When For Services Rendered opened at the Globe Theatre in London in 1932, Somerset Maugham had been heralded as the most successful playwright in England. Maugham was praised for his adept storytelling skills, which had entertained audiences for thirty years. This night, however, English audiences were not prepared for the anti-war focus of his new play, and, as a result, it closed after just seventy-eight performances.
Appreciation for the play has grown over the years since its first production. Now For Services Rendered is acclaimed as one of Maugham’s best plays. The story, which so shocked early audiences, focuses on the devastating effects of World War I on an English family. As Maugham chronicles the damaged lives of each member of the Ardsley family and their friends, he presents a scathing indictment of the war and the governments that convince young men to sacrifice their lives in the name of glory.
The entire play takes place in the home of Leonard and Charlotte Ardsley, situated in a small country town outside of Canterbury, England. One afternoon, Mrs. Ardsley takes tea with her son Sydney, who has become blind as a result of war injuries. She tells him that her daughter Ethel has arrived and that her husband, Howard, will pick her up later. The two discuss Howard’s drinking problem and his relationship with Ethel.
Ethel arrives with Gwen, a family friend, whose pitying tone toward Sydney becomes quite annoying. Mrs. Ardsley’s younger daughters, Lois and Eva, soon come in from playing tennis with Wilfred Cedar, Gwen’s husband, and Collie Stratton, another family friend. As Eva leaves to get the maid, the others discuss the fact that Eva never got over losing her fiancé during the war. Gwen makes ignorant remarks about class in front of Ethel, who has married beneath her, and the others upbraid Gwen for it.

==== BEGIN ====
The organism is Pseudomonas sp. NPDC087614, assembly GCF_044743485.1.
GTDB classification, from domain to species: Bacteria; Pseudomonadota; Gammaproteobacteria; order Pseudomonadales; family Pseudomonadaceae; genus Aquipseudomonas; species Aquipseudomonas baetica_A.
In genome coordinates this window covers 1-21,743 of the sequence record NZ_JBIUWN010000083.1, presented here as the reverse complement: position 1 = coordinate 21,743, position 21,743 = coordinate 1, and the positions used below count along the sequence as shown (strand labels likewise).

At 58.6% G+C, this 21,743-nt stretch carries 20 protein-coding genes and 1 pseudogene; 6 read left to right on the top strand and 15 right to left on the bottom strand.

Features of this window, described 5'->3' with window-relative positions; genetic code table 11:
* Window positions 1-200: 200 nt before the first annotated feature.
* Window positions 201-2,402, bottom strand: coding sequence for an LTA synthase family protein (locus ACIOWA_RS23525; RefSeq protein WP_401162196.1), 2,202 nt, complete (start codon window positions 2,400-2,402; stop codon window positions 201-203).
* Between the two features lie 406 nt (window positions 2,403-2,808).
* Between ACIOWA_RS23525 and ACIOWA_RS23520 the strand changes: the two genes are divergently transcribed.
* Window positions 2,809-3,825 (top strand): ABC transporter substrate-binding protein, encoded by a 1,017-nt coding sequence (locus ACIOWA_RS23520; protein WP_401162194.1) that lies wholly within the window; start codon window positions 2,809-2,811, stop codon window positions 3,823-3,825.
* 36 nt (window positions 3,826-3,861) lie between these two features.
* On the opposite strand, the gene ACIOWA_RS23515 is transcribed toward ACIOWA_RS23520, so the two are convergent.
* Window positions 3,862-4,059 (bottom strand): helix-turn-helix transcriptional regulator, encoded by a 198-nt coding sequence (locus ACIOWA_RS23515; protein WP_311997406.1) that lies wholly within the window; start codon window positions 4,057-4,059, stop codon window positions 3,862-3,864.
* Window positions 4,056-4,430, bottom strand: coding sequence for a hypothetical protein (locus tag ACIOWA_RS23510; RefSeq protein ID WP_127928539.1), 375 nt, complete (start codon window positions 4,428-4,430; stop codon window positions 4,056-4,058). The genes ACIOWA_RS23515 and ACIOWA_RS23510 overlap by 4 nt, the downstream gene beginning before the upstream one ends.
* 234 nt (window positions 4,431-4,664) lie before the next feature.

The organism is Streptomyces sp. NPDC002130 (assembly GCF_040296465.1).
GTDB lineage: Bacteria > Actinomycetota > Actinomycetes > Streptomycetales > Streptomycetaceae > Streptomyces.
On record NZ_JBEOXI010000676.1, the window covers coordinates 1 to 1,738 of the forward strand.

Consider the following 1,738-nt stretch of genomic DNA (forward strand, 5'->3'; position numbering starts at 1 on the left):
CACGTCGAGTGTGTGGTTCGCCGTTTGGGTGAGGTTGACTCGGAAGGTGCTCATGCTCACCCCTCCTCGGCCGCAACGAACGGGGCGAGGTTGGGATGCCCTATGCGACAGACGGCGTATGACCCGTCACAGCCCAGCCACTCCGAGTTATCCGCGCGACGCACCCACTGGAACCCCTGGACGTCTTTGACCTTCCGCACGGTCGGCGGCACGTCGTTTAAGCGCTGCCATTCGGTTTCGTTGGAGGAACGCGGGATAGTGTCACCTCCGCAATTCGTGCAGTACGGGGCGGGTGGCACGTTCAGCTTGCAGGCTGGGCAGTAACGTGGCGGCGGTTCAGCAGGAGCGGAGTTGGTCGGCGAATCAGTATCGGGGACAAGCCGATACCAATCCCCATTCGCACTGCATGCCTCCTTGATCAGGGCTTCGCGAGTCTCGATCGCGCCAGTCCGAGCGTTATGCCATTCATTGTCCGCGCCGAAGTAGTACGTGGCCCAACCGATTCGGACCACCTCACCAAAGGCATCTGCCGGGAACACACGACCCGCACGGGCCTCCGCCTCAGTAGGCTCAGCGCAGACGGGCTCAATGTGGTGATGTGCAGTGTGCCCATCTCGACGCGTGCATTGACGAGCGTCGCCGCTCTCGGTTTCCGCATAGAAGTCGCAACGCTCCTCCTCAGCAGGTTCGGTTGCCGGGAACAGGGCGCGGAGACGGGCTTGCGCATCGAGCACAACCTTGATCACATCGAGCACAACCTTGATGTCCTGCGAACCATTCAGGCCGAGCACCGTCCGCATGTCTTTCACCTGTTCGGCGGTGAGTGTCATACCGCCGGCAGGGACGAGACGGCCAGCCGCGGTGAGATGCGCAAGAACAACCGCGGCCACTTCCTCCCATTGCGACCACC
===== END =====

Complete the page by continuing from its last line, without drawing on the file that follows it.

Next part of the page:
Wilfred decides to stay and play another game of tennis and talks Gwen into leaving him there, which she reluctantly agrees to do. Sydney tells the others how much he appreciates how well Eva takes care of him. Collie and Wilfred discuss Lois’s limited marital prospects in the small town. Collie admits that he is having financial problems with his auto business and asks Wilfred for a loan, but Wilfred refuses.
After Wilfred leaves, Eva appears with tea and they discuss her care of Sydney. She tries to encourage Collie to find a wife, but he rebuffs her suggestion. Leonard arrives; he offers his sympathy and advice about Collie’s financial problems. After the rest leave, Mrs. Ardsley discusses her medical problem with her brother, a doctor.
When they are alone, Wilfred tells Lois that he is “crazy about” her and suggests that she run off with him. Lois refuses his advances, insisting that he is old enough to be her father. Howard arrives and, after quickly assessing the situation, tells Wilfred to leave Lois alone. When Gwen appears, Wilfred becomes livid, calling her a fool for her jealousy and insisting that she leave immediately. After Howard falls into a drunken sleep, Ethel tries to defend him to Eva. Eva soon leaves to play chess with Sydney, a game she admittedly loathes.
Eva gets increasingly agitated as she and Sydney argue while playing chess until finally, she throws all the pieces on the floor. Eva declares that she does not want to be his caretaker any longer and is sick of “being a drudge.” Mrs. Ardsley tries to get Eva to sympathize with Sydney’s situation, but Eva cannot, insisting that she has already given enough—the man that she loved. Eva fears that she will never have another opportunity for marriage. After she rushes out of the room in tears, Sydney tells his mother that he understands Eva’s feelings and does not blame her for them.
Gwen arrives and tells Mrs. Ardsley that she thinks her husband is in love with Lois. Mrs. Ardsley advises her to...
(The entire section is 1240 words.)